Early Political Writings. 1890 — May 1908
Bande Mataram. June 19, 1907
The Main Feeder of Patriotism
There are many people who admit the superiority of Eastern civilisation, who recognise its humanitarian and socialistic aspect, who are not blind to its predominating feature of spirituality, who admire the absence of a militant Materialism in it, who praise the way in which it has balanced the interests of the different classes in the society, who are conscious how much attention it gives to the higher needs of humanity. But still patriotism is not a living and moving impulse with them. Apart from the natural attachment which every man has to his country, its literature, its traditions, its customs and usages, patriotism has an additional stimulus in the acknowledged excellence of a national civilisation. If Britons love England with all her faults, why should we fail to love India whose faults were whittled down to an irreducible minimum till foreign conquests threw the whole society out of gear? But instead of being dominated by the natural ambition of carrying the banner of such a civilisation all over the world, we are unable to maintain its integrity in its own native home. This is betraying a trust. This is unworthiness of the worst type. We have not been able to add anything to this precious bequest; on the contrary we have been keeping ourselves and generations yet unborn from a full enjoyment of their lawful heritage. For Eastern civilisation though it is not dead, though it is a living force, is yet a submerged force, and that not because it has no intrinsic merit but because it has been transmitted to a class of people devoid of a love for things their own. It seems as if they have no past to guide, instruct or inspire them. They are beginning, as it were, with a clean slate and what is worse, a foreign poetaster is calling upon his countrymen to take charge of them as “half devil, half child”. Is not the humiliation sufficient to disturb our self-complacency?
We make no appeal in the name of any material benefit. No desire for earthly gain can nerve a people to such superhuman activity as the eager hope of maintaining their greatness and glory. We must first realise that we are great and glorious, that we are proud and noble, and it is through voluntary prostration that we are being stamped into the dust. No material ideal of riches and prosperity has ever made a nation. But when the sense of honour has been touched, when the consciousness of greatness has been re-awakened, then and then only have the scattered units of a fallen nation clustered round one mighty moral force.
What is now considered by political thinkers to be the chief incentive to conquest? What is the meaning of the imperial sentiment which is “now dominating every English breast”? “If we ask ourselves,” says one writer, “seriously the question why we glory in the magnitude of our empire, it may be answered: partly because we think it adds to our riches, partly because we enjoy the sense of power and dominion, partly because we cling to old traditions and remember the great deeds of history; but beyond and above all these elements of satisfaction we feel that throughout the whole British empire we enforce those ideas of justice, personal freedom and religious toleration which are the results of the constitutional struggles of centuries.” We are not concerned here with the discussion whether the Britisher's boast is well or ill-founded; but rightly or wrongly this sentiment has taken possession of him and he is invincible under its influence. For we find the same explanation in Mill. Sidgwick also in his Elements of Politics harps on the same strain. “Besides the material advantages,” he says, “there are legitimate sentimental satisfactions derived from justifiable conquest which must be taken into account. Such are the justifiable pride which the cultivated members of a civilised community feel in the beneficent exercise of dominion and in the performance by their nation of the noble task of spreading the highest kind of civilisation, and a more intense though less elevated satisfaction – inseparable from patriotic sentiment – in the spread of the special type of civilisation distinctive of their nation, communicated through its language and literature, and through the tendency to catch its tastes and imitate its customs which its prolonged rule, specially if, on the whole, beneficent, is likely to cause in a continually increasing degree.”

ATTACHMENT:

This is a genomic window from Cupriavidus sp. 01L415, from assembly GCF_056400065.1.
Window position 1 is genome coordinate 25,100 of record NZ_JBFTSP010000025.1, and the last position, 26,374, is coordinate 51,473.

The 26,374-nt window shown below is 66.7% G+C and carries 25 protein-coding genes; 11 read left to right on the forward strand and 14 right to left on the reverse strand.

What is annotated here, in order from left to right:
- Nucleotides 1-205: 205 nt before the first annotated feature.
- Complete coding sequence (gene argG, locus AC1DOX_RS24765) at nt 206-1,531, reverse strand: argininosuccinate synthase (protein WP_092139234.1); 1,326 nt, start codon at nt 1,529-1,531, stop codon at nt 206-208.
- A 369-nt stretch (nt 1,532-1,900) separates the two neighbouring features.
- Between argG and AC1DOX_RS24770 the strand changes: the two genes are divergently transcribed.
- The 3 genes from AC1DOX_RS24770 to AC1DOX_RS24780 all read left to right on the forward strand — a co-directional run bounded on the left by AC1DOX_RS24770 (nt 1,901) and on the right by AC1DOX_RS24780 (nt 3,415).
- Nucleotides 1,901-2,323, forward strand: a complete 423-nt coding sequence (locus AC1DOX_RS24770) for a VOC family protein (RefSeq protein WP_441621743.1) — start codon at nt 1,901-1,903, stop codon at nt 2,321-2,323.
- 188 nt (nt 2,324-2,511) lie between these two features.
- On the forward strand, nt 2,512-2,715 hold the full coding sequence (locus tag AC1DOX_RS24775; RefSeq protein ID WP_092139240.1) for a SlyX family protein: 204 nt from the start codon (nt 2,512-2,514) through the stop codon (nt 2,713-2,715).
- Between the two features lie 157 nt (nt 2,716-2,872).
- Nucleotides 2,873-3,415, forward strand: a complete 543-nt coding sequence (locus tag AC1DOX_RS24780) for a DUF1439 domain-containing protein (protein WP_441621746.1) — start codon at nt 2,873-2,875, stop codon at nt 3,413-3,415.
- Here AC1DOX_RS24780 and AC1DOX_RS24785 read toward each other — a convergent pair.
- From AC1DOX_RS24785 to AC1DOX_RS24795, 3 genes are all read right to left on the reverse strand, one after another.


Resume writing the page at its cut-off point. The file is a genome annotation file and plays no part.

Thus, according to Sidgwick, physical expansion proceeds from a desire for spiritual expansion and history also supports the assertion. But why should not India then be the first power in the world? Who else has the undisputed right to extend spiritual sway over the world? This was Swami Vivekananda's plan of campaign. India can once more be made conscious of her greatness by an overmastering sense of the greatness of her spirituality. This sense of greatness is the main feeder of all patriotism. This only can put an end to all self-depreciation and generate a burning desire to recover the lost ground.
Later edition of this work: The Complete Works of Sri Aurobindo.- Set in 37 volumes.- Volumes 6-7.- Bande Mataram: Political Writings and Speeches. 1890–1908 .- Pondicherry: Sri Aurobindo Ashram, 2002.- 1182 p.